but it's

kind of fun that you can right? Now let's go for the hardest we got so far: Let's create
a function to print hash tables. So we get an hash called h, and for each key/value pair with
print the key, then the value. The twist in the value is the introductio
n of an if clause and
the join. So if the value respond to (has an method that is called) join then we print the
values joined by a comma. If not we print the value. So if we have something like a list,
were we can join items we will get a string that join

all list member separated by commas.
We call the print_hash function so you can see how it processes both strings and lists
differently. You can always see that you can pass hashes to methods without using the
curly braces.



2.8 Control structures

So if yo
ur familiar with other programming languages you probably know your way control
structures. If not, you don't need to worry. We'll show you the way. So what are control
structures? Well control structures are constructs that allow you to control the flow o
f an
algorithm. Things like if then else, switches, for and while loops are classic examples of
control structures.

Let's start with if
-
then
-
else. For that start your irb and then:

irb(main):001:0> l = [:foo, "bar", 5]

=> [:foo, "bar", 5]

irb(main):002
:0> puts "contains bar" if l.member? "bar" contains
bar

=> nil


That was easy. So we created a list with foo, bar and 5. Then we used the if statement to
print a message if bar is member of the list we constructed.

BOX: Notice the ? in the end of the me
mber method for list l? In ruby it's common practice
to use ? when a method returns true or false. Another common practice in ruby is the
usage of the exclamation mark (!) in the end of the method to mark methods that change
the variable they are methods f
or. Take as an example the delete method for lists:


irb(main):001:0> s = "Donald"

=> "Donald"

irb(main):002:0> if s.respond_to? :delete!

irb(main):003:1>


s.delete! "l"

irb(main):004:1> else

irb(main):005:1*


s.delete "l"

irb(main):006:1> end

=>
"Donad"

irb(main):007:0> s

=> "Donad"

irb(main):008:0> s = "Donald"

=> "Donald"

irb(main):009:0> s.delete "l"

=> "Donad"

irb(main):010:0> s

=> "Donald"



ENDBOX

If then else statements get too verbose when you want to check for multiple conditions.

In
those situations we normally use a case statement. An important thing to remember is that
in ruby no explicit break is necessary in case statements
-

as opposed to other
programming languages like c. More the syntax is more permissive and allows you th
ings
that wouldn't work in many of the programming languages that you're used to.


irb(main):001:0> c="n"

=> "n"

irb(main):002:0> case c

irb(main):003:1> when "a", "b", "c".."z"

irb(main):004:1> puts "lowercase alphabetic character"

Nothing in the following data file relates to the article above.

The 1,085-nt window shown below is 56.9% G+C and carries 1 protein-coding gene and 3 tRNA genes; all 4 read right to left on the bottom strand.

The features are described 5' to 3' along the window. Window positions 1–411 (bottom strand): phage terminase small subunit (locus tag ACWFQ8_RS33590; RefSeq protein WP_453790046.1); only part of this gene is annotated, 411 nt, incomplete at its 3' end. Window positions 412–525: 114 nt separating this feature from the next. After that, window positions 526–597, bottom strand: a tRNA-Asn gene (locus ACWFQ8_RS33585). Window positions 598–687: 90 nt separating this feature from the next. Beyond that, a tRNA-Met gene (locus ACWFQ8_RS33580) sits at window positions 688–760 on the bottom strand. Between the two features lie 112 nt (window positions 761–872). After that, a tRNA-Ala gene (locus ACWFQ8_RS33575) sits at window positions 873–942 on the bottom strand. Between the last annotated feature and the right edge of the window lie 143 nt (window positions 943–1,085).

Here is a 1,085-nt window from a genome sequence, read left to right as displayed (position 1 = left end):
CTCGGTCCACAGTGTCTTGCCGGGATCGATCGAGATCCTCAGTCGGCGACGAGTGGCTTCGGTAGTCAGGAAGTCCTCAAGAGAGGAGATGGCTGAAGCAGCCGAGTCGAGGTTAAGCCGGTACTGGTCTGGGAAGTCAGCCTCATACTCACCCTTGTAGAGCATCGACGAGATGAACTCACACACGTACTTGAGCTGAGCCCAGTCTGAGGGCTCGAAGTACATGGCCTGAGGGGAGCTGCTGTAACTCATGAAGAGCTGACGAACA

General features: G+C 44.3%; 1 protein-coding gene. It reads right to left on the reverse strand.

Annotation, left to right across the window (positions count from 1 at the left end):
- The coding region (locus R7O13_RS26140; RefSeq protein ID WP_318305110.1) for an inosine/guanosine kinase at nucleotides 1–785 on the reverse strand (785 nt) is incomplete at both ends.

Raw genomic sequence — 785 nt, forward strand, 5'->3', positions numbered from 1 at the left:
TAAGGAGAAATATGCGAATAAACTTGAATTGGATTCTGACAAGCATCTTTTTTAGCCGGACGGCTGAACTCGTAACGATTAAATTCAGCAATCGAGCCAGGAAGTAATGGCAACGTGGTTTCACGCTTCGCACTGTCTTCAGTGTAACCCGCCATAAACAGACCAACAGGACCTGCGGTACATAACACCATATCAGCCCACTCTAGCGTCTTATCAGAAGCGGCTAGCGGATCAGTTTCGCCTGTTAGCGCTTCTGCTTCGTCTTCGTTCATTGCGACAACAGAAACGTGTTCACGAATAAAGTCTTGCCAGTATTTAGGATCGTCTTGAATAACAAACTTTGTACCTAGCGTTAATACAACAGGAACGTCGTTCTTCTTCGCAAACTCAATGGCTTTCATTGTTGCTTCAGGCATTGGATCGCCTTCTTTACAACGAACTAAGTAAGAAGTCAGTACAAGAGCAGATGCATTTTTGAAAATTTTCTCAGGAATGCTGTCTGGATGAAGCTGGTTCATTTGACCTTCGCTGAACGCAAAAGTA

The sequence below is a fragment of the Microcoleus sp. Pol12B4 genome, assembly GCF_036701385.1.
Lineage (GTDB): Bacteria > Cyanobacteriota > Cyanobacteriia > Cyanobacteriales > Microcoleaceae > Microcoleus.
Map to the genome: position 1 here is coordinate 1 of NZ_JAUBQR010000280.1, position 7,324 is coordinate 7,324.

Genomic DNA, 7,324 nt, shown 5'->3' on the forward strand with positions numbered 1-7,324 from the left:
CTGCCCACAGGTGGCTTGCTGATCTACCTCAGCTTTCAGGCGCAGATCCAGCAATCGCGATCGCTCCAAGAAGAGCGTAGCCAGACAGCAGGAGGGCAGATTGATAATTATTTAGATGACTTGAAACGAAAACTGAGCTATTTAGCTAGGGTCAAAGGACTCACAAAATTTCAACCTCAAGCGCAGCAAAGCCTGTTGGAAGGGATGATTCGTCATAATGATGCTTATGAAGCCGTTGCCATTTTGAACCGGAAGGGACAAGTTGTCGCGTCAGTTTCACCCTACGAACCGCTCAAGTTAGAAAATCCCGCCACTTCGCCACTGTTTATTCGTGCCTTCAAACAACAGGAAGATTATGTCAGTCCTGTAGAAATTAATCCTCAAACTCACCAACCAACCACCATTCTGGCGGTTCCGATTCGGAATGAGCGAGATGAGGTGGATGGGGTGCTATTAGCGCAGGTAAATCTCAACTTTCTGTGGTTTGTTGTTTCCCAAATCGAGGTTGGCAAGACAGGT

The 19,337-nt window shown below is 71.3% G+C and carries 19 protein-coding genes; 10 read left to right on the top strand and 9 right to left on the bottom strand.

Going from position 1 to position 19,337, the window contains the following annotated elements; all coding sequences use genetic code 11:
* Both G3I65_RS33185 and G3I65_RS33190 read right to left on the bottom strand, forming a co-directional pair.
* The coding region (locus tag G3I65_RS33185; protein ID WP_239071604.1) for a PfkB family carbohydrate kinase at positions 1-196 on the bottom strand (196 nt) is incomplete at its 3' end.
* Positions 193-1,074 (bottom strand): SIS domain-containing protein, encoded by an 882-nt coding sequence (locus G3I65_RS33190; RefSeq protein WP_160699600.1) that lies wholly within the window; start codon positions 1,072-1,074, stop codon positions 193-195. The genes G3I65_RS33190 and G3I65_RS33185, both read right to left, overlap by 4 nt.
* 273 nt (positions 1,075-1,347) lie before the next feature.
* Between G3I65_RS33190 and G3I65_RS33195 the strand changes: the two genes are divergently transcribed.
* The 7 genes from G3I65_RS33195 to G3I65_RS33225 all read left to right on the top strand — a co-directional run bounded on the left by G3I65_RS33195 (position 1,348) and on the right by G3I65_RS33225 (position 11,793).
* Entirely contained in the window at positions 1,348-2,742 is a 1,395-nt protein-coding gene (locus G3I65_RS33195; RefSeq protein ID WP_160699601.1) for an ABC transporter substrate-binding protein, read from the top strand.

irb(main):005:
1> when "A".."Z"

irb(main):006:1> puts "uppercase alphabetic character"

irb(main):007:1> default

irb(main):008:1> puts "non alphabetic character"

irb(main):009:1> end

lowercase alphabetic character

=> nil


So now two main control structures ar
e missing. While and for. If you think they are of an
major importance in ruby, think again. There are a number of ways to iterate sequences in
ruby and so many ways to do it that normally these control structures don't have the same
importance as in other

programming languages where they give the only alternative to
recursive functions.

To illustrate let's give a small example with a for loop. So we want to know if all letters in a
string are lowercase:

irb(main):001:0> def all_pair l

irb(main):002:1>

b = true

irb(main):003:1> for i in l

irb(main):004:2> b = false unless (i % 2) == 0

irb(main):005:2> end

irb(main):006:1> b

irb(main):007:1> end

=> nil

irb(main):008:0> all_pair []



=> true

irb(main):009:0> all_pair [2,4,6]

=> true

irb
(main):010:0> all_pair (1..9).to_a

=> false


A very classic c like example. Se we say that by default all members in a list are pair. Then
we iterate that list and we decide to change that truth value if the remainder of the division
between that number

and two is not zero. For that we use the unless statement that is
available in ruby. Then we test if for some lists getting the desired results.

You can also iterate the array with the each method:

irb(main):001:0> all_pair = true

=> true

irb(main):00
2:0> [1,2,3,4].each { |i| all_pair = false unless i %
2 == 0 }

=> [1, 2, 3, 4]

irb(main):003:0> all_pair

=> false


However you will see in the next sections
-

Arrays and Hashes
-

that ruby allows you to do
this in a much cleaner manner. Consider this
example:

irb(main):011:0> [].all? { |i| i % 2 == 0 }

=> true

irb(main):012:0> [2,4,6].all? { |i| i % 2 == 0 }

=> true

irb(main):013:0> (1..9).all? { |i| i % 2 == 0 }

=> false


Any type that is enumerable has the any? and all? method. In ruby
-

like

in other languages
like haskell
-

knowing the libraries can really play in your favor to hasten development
speed and get a much cleaner and easier to read code.

While loops are getting slowly out of fashion but some people still love them. And they look

great in ruby, you can even throw a while in one single line of code!



irb(main):001:0> def fact n

irb(main):002:1> r = 1

irb(main):003:1> while n > 1

irb(main):004:2> r *= n

irb(main):005:2> n
-
= 1

irb(main):006:2> end

irb(main):007:1
> r

irb(main):008:1> end

=> nil

irb(main):009:0> fact 2

=> 2

irb(main):010:0> fact 3

=> 6

irb(main):011:0> fact 4

=> 24


Memoization?

2.9 An example program

Sample (ADD IO, shell scripting, dirs). Maybe del generator

2.10 Exercises

TBD

2.11 Sum
mary

TBD

2.12 Review questions

TBD